Within the context of Kinsta Application Hosting, an application is a set of instructions executed by a server to perform one or more tasks. Our current infrastructure is designed to serve and support the deployment of applications with a server behind the application.
When Automatic deployment on commit is enabled, and a new commit is made to the default branch of your Git repository, a new version of the application will be deployed from MyKinsta.
A process similar to a Cron job, where a specified command is executed at a set time or interval.
Buildpacks are scripts that run when an application is deployed. They are used to install dependencies for your application and configure your environment.
A commit records changes to one or more files in a Git branch and assigns a unique ID (called an SHA or hash) that identifies the specific changes and when those changes are made.
Connections are how applications communicate.
An External connection allows your database to communicate with an external application. This would be used in a situation where you are hosting only your database with us but not the frontend of your application. Because an external connection makes an internet round-trip, it is much slower than an internal connection.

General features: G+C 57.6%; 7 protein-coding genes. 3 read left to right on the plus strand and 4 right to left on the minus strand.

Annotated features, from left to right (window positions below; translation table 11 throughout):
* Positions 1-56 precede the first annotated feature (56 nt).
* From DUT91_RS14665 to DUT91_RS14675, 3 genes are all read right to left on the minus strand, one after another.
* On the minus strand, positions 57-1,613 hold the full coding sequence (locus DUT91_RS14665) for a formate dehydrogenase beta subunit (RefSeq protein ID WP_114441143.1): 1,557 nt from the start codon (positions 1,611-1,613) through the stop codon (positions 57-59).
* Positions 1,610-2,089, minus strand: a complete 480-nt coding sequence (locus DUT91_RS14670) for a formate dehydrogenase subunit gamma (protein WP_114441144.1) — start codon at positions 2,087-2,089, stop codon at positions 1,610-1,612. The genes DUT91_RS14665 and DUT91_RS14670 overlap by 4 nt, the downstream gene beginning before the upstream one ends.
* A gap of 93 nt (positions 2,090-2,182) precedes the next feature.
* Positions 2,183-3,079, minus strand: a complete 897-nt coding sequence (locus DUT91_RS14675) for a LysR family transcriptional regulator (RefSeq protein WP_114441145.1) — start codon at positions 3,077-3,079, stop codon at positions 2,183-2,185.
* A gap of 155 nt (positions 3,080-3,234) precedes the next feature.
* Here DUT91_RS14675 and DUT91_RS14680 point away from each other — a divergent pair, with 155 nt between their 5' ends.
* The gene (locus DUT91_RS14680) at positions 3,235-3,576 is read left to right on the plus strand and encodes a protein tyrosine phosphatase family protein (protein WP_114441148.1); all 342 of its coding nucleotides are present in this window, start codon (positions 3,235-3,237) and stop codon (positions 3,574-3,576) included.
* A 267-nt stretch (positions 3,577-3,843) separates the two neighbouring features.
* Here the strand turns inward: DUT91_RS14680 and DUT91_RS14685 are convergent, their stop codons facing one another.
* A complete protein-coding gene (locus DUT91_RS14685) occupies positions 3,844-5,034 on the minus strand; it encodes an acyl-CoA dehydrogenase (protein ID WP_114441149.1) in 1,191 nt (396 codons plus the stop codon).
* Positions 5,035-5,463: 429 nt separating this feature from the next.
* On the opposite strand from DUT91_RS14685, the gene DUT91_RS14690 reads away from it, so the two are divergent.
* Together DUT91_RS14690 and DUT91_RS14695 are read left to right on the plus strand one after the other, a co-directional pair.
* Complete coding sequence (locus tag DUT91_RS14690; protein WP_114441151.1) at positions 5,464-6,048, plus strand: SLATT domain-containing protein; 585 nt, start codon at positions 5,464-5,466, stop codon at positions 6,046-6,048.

An Internal connection stays within our network and is thus much faster and more secure. We recommend this method if you host both your frontend and your database with Kinsta.
A collection of data stored in an organized manner so it can be retrieved or updated efficiently.
A deployment is a rebuild of your application in a new container, usually done after updating your application’s code, but can be configured to happen automatically (see automatic deployment above). The deployment invokes any buildpacks and applies any environmental variables each time the application is deployed.
Variables such as API keys, database connection details, or other configuration values or secrets. By using environment variables, you can avoid putting this information in your code as cleartext (unencrypted text).
A Git repository is where your application code and historical versions of that code are saved.
See Pod below.
Runtime logs from the application build process.
A Pod is a container that runs a Process. Each Pod has a Pod Size that defines the resources available to the Pod in terms of CPU and RAM.
The smallest unit you can deploy in our Application Hosting. While this is usually a well-defined item like a frontend for a web application, it could also serve as the backend for a mobile application. While it is usually well defined, it’s up to you to decide what you want to run within a Pod or what constitutes a process. It’s possible to run multiple processes within a pod, but the Pod’s resources will be split up amongst those processes.